‘Footprint expansion’ and ‘increased competitiveness’ were in fact key drivers behind Bell Canada’s alliance with Vanco, according to Eric Legault, director, product management data, enterprise marketing at Bell Canada.

He said the alliance would help Bell Canada expand its IP-VPN services to 160 countries. “More than 75 per cent of large Canadian enterprises do business globally,” Legault said. Through its association with Vanco, he said, Bell Canada would be able to offer these businesses a wider range of competitive services, and extend its own network to 240 MPLS clouds and 7,000 points of presence (PoPs).

Vanco’s VNO model of doing business aligns well with the business objectives of all big carriers, according to one industry insider. All carriers (and large global enterprises) share at least four key objectives, according to Terry Barnich, president of New Paradigm Resources Group Inc., a telecom research and consulting firm based in Chicago. They are:

• I want my communications connection when I want it,

• I want it where I want it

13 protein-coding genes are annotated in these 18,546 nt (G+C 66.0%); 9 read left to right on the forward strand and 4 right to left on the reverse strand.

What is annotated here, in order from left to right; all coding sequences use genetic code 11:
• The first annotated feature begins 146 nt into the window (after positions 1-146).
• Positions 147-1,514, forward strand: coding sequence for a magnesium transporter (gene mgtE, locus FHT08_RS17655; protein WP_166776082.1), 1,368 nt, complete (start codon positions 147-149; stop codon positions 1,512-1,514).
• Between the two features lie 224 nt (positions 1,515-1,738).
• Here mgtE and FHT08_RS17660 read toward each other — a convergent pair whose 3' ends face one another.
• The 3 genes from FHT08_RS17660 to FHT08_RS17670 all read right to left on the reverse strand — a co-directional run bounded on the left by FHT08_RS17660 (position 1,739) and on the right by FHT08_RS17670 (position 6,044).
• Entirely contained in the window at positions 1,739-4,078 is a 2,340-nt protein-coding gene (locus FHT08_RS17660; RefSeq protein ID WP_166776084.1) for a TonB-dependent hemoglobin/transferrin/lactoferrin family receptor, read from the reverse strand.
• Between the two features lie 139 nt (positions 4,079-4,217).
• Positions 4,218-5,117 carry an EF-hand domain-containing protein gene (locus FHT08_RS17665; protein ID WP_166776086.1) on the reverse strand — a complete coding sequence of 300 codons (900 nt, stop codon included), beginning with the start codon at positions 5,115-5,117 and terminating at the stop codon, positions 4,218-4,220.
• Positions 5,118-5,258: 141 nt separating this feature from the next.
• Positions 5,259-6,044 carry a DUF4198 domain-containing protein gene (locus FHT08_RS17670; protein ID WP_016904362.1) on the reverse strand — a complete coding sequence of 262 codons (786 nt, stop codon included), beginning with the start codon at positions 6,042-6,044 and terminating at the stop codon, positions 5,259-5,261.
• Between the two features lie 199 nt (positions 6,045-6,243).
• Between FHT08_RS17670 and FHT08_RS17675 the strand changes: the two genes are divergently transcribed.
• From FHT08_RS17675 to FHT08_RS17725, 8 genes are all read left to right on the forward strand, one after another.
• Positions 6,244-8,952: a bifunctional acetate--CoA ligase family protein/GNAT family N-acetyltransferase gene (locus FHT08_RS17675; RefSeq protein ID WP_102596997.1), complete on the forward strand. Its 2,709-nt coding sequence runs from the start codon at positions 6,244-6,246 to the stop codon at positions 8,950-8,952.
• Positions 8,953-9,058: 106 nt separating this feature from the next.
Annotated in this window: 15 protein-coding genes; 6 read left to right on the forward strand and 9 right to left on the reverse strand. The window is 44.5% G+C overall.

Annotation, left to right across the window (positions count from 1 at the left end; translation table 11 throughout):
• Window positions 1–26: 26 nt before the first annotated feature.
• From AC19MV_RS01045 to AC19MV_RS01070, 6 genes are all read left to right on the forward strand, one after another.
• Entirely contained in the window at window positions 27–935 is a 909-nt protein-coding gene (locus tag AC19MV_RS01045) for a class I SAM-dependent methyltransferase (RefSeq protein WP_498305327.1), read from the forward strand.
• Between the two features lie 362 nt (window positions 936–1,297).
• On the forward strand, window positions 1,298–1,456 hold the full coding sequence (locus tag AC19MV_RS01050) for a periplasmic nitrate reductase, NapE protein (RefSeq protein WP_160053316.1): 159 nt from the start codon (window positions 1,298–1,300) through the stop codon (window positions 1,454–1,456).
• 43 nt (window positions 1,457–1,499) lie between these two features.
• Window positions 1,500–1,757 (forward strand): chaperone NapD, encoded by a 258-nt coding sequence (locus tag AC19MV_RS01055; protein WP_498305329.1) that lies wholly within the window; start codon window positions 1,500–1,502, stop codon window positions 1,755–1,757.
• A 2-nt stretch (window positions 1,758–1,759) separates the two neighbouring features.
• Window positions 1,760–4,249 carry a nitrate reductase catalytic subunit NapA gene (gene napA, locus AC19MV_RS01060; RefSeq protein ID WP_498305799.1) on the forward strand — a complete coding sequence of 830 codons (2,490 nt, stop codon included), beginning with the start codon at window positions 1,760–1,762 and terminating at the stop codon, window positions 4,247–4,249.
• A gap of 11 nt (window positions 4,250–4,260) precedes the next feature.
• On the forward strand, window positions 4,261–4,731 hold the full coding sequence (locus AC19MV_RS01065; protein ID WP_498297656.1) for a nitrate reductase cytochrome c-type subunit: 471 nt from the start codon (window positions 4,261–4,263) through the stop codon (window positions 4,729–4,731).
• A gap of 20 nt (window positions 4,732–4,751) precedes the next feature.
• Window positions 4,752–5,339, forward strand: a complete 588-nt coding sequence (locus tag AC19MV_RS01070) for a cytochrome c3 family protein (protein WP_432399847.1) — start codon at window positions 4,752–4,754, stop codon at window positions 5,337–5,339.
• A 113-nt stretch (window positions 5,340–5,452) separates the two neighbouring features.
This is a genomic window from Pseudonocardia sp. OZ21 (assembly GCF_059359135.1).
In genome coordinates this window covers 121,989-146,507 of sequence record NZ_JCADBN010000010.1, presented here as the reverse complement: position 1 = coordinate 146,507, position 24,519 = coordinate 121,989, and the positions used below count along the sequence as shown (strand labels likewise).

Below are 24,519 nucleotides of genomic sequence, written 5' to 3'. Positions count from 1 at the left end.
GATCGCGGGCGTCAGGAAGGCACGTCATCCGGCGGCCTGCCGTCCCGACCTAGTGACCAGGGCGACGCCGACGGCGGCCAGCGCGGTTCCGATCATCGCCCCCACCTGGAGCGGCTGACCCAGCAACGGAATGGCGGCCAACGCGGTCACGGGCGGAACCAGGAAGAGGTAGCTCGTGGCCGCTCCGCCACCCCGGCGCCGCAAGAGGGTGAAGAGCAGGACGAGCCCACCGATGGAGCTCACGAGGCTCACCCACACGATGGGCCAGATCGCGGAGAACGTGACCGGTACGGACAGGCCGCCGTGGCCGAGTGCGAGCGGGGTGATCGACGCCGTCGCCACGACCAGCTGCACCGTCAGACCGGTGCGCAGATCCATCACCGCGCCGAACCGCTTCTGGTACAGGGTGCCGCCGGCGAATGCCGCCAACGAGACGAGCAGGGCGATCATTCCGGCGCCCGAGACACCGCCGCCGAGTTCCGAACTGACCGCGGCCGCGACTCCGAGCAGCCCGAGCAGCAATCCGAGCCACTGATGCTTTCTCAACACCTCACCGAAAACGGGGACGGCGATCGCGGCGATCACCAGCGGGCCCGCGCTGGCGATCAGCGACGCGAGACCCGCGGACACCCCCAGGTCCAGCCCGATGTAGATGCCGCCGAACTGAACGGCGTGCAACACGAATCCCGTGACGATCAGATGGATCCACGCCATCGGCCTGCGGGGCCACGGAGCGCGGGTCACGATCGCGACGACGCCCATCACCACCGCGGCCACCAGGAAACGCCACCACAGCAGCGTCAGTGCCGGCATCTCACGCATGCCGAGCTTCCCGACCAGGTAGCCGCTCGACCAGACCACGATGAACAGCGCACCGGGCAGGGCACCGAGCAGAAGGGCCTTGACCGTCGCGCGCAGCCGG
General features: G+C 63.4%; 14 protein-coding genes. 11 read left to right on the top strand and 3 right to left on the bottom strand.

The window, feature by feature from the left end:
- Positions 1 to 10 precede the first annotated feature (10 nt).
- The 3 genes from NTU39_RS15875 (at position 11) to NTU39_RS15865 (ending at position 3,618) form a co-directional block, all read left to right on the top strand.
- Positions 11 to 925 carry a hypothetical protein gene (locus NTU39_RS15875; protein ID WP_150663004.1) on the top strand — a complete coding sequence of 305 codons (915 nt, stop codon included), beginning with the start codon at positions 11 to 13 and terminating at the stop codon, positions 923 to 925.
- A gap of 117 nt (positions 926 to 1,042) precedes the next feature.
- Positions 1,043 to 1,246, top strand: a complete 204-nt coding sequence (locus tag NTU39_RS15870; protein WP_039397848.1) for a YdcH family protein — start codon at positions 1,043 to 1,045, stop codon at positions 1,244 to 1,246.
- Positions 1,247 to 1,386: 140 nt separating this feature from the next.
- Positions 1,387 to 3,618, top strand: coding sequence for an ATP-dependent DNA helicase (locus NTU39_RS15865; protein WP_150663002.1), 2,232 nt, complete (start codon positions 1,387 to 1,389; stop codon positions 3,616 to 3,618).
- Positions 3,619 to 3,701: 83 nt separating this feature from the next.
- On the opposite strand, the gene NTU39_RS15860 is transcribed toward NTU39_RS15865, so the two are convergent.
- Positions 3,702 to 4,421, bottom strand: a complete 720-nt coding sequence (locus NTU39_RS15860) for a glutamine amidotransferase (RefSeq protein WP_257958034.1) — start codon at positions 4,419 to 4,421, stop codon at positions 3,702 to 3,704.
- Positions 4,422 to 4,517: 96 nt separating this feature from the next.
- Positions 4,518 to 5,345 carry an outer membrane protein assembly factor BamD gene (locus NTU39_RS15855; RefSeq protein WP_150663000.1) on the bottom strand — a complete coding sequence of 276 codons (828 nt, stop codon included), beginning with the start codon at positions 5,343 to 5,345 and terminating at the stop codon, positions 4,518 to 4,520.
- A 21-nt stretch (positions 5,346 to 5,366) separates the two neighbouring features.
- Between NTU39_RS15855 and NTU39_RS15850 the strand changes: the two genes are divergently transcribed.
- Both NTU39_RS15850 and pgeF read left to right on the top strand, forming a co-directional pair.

• I want it how I want it

• I want to control my connection

Vanco goes Dutch

As the VNO business model helps carriers meet all these objectives, Vanco has positioned itself effectively as an “augmenter of services” as someone that “adds value.”

He said it’s lucrative for Vanco too, as instead of being competitors, the carriers are now Vanco’s collaborators.

Barnich likened Vanco’s strategy to the one adopted by the Dutch in the 17th Century. “The Dutch sold hulls of ships to several warring countries – Portugal, Spain France and England – and collected money from everyone; [likewise] Vanco sells to competing carriers. It’s a clever model.”

Alex Liu, a partner at Chicago-based global management consulting firm A.T. Kearny Inc. echoed this view. He noted that large telecom companies such as Verizon and Bell Canada are immensely profitable, but also have several inefficiencies that could be resolved by partnering with a VNO.

Currently the provisioning process for a large carrier is very complex, even archaic, Liu noted. He said enterprise customers are clamouring for certain features including a simpler inventory, and the ability to audit their invoices. “An online self-serve approach, such as that offered by Vanco NetDirect, makes it possible for a carrier or an enterprise customer to do that very efficiently.”